Bud Kennedy

He fought the law 15 years — and won

In 2011, the religious separatist group led by John Joe Gray, a self-proclaimed "freedom fighter," had been barricaded 10 years behind locked gates at a remote 47-acre compound along the Trinity River near Trinidad.
In 2011, the religious separatist group led by John Joe Gray, a self-proclaimed "freedom fighter," had been barricaded 10 years behind locked gates at a remote 47-acre compound along the Trinity River near Trinidad. Star-Telegram

America’s longest-running police standoff is over, but nobody could tell it.

“Aw, I don’t even know if he knows he’s not wanted,” Henderson County Sheriff Ray Nutt said Thursday morning, as The New York Times reported that John Joe Gray, holed up 15 years in a fenced compound near Gun Barrel City, is no longer sought for trial on a felony assault charge.

A so-called sovereign citizen answering only to his faith, Gray, 66, and his family have been recurring international media stars since January 2000, when Gray hid out to avoid trial on an accusation of biting a state trooper.

After deadly 1990s confrontations at Ruby Ridge, Idaho, and Mount Carmel near Waco, by 2000, law officers were no longer so quick to use force to end armed standoffs.

Neither Henderson County sheriffs nor state agencies nor the Tyler-based bail bond agency wanted to risk losing a trooper or endangering children at the Old River Road property.

“Best we can determine, he never comes or goes,” Nutt said, saying deputies have not kept regular surveillance for years.

We didn’t want to be makin’ any foolish moves, or goin’ out and gettin’ any people killed, just to get ol’ John Joe Gray.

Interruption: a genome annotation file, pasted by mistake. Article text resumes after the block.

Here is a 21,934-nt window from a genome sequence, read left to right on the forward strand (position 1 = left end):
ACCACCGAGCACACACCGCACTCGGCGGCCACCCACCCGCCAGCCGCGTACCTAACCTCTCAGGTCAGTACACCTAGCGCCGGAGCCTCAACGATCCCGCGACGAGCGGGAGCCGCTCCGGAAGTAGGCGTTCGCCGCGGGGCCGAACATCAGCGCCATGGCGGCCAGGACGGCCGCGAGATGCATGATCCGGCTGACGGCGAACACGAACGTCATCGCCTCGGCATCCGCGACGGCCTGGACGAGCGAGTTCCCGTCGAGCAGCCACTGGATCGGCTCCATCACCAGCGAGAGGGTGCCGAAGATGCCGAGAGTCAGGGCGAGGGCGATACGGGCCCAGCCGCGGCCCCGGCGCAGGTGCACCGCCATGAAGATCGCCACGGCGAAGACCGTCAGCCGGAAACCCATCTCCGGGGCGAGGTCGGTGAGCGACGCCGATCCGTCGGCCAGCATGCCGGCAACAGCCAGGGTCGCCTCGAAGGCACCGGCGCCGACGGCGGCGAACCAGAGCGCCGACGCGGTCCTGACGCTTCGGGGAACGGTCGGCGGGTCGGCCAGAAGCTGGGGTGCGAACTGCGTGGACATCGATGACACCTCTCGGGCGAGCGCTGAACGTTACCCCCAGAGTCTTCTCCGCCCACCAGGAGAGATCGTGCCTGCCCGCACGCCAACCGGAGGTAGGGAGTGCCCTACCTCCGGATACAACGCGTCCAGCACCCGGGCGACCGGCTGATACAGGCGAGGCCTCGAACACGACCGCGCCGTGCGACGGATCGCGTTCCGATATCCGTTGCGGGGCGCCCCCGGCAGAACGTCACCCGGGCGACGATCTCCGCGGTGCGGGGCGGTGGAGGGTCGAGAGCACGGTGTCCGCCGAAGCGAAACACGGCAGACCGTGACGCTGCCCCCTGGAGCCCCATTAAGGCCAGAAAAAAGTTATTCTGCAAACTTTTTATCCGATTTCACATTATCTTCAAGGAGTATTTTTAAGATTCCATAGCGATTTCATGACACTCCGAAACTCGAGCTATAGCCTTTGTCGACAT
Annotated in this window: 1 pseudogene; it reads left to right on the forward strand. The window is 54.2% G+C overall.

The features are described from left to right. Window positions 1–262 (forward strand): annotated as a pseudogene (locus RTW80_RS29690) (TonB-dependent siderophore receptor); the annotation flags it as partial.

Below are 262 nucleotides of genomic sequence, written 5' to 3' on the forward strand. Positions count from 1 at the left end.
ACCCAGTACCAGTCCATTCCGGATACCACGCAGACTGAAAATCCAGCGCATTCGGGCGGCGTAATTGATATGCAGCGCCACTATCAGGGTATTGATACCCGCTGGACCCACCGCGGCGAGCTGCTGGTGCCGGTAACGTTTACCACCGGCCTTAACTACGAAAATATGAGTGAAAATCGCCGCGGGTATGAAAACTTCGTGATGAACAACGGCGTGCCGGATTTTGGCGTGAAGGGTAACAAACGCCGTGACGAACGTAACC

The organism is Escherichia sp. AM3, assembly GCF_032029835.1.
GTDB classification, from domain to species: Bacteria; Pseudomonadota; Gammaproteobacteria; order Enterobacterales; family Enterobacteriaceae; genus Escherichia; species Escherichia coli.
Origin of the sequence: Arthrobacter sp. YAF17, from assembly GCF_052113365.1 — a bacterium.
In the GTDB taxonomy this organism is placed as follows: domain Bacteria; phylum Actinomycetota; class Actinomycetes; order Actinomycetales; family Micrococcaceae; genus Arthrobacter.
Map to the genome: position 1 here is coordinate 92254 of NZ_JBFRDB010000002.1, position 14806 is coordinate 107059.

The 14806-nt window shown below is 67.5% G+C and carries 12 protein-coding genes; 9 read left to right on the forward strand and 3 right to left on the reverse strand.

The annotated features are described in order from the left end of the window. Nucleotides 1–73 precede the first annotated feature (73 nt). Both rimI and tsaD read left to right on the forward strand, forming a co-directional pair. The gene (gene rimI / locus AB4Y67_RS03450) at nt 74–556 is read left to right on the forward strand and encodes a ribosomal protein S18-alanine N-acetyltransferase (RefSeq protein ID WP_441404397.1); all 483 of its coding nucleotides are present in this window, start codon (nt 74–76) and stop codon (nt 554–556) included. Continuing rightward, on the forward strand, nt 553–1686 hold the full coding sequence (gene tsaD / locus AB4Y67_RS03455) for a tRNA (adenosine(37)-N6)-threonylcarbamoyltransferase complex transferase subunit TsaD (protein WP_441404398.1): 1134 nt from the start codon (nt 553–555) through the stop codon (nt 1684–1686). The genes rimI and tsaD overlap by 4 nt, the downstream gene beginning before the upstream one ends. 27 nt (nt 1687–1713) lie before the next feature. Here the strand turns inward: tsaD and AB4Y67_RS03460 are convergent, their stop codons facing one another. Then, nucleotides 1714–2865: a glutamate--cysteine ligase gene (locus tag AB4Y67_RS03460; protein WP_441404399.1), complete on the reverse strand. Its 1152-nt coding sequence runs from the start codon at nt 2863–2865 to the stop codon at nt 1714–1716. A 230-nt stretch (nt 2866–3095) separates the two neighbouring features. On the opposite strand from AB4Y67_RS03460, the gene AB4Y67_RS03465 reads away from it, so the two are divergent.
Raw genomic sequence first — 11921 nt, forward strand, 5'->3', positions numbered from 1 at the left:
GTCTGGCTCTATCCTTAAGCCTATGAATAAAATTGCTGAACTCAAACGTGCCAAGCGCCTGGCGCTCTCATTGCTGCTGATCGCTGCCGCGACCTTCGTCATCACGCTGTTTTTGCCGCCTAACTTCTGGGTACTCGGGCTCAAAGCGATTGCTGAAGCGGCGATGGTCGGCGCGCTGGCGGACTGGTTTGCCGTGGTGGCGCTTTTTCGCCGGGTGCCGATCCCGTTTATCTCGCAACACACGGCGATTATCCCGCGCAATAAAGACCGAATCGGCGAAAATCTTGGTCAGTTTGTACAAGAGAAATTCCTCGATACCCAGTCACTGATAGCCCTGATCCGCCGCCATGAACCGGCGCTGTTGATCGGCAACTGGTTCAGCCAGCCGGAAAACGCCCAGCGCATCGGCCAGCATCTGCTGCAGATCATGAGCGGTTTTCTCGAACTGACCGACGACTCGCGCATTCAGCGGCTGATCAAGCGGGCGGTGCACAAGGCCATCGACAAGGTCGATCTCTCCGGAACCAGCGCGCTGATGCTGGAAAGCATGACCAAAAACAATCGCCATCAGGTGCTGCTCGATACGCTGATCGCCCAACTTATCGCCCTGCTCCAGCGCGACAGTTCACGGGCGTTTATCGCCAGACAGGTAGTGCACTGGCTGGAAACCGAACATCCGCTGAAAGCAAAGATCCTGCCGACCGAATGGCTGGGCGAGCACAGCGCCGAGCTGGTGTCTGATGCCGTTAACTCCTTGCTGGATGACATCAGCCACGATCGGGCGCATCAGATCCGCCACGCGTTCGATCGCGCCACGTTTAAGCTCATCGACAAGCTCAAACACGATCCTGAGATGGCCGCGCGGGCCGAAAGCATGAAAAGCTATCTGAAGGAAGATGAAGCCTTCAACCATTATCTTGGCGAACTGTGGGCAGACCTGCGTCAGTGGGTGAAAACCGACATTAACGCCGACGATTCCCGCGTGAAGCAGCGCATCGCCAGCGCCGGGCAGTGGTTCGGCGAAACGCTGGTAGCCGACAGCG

Henderson County Sheriff Ray Nutt

“He’s stayed locked up there. He’s a free man now, but he still hasn’t gone anywhere.”

An outgoing district attorney in neighboring Anderson County withdrew the warrant there for Gray in December 2014, The Times reported.

Texas Department of Public Safety officials seemed taken by surprise at the news Thursday, tyhen sent a statement Friday declining comment.

Troopers and local law officers in nearby towns such as Gun Barrel City and Tool had occasional encounters with Gray or family members in the late 1990s, when militia groups trained on the property and Gray’s messages grew hostile.

On Christmas Eve 1999, with President Bill Clinton entering the final year of his presidency and anti-government activity in East Texas at a height, Gray was riding with a fellow gun hobbyist and refused to get out of the car when troopers stopped them in Anderson County near Tennessee Colony.

The Gray family still owes back taxes and faces civil child custody cases that were never resolved.

Troopers said when they forced Gray out of the car, he grabbed for one of their guns, then bit the trooper. Gray has said the trooper was putting him in a chokehold.

Not long after he was released on bond, the family began life without electricity and utilities, locked away at first with only shortwave radio contact from the outside world.

Nutt, a former Texas Ranger who saw the 51-day Branch Davidian siege at Mount Carmel, said there is a lesson for Oregon officers now dealing with a standoff, notably as another Democratic president nears the last year of his term.

“Our priority was to protect life and property,” Nutt said by phone from Athens.

“We didn’t want to be makin’ any foolish moves, or goin’ out and gettin’ any people killed, just to get ol’ John Joe Gray. He’s been self-imprisoned. He has never caused anybody else any more problems.”

I’d call that smart, cost-effective risk management with limited state and county resources.

But I’d also worry about the next John Joe Gray.

Bud Kennedy: 817-390-7538, bud@star-telegram.com, @BudKennedy. His column appears Sundays, Wednesdays and Fridays.

Related stories from Fort Worth Star Telegram

  Comments